The Hollingworth Family Letters, 1827–1830
The Hollingworth Family Letters, 1827–1830
By: Joseph Hollingworth
Source: Dublin, Thomas, ed. Immigrant Voices: New Lives in America, 1773–1986. University of Illinois Press, 1993.
About the Author: Joseph Hollingworth was one member of the Hollingworth family who emigrated from England to America in the 1820s. They were skilled textile workers and hoped to find better opportunities for employment in the New World. They were all successful in finding jobs on arrival and settled in New York, Connecticut, and Massachusetts, working in the rapidly expanding textiles industry there. Their letters to family members in England provide an account of their journey to America and their experiences of living and working there.
The Hollingworth letters were written by members of the Hollingworth family who emigrated from England to America in the early nineteenth century to work in the textile factories there. This letter, written by one of the family of brothers to his relatives back in England, gives a very personal and humorous account of his voyage and of his reunion with familiar people upon his arrival.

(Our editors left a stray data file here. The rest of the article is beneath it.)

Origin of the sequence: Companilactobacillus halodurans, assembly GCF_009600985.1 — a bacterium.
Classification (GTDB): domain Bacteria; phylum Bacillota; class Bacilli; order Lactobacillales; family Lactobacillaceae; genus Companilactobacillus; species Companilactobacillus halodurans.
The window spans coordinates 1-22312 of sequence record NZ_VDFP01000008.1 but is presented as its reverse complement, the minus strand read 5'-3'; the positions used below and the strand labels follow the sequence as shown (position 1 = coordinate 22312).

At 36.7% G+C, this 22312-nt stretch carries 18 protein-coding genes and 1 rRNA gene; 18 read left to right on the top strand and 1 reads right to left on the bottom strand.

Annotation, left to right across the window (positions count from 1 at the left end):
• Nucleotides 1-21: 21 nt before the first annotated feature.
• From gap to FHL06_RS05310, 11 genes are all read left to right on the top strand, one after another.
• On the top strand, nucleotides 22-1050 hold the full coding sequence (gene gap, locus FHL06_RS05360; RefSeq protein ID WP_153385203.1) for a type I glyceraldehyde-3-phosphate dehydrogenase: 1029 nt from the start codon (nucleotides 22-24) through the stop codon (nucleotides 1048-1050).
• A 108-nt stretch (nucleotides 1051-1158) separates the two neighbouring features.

In 1820, around 8,000 immigrants entered the country, a number that increased steadily during the decade to around 23,000 in 1830. Immigration swelled into a massive wave later in the century, with numbers rising sharply in the 1850s, when around 400,000 immigrants arrived per year.
During the early years of the nineteenth century, various categories of English immigrants came to America, their migration being related largely to the British Industrial Revolution and the development of new employment opportunities in the expanding American textiles industry. The majority of immigrants at that time were farmers and agricultural workers, as well as traditional artisans and craftsmen, who had been displaced due to the industrialization of the English economy. However, significant numbers of industrial workers—such as the Hollingworth brothers who had experience in the English textiles industry—also migrated to America at this time, and may even have formed the majority of immigrants from the late 1820s onwards.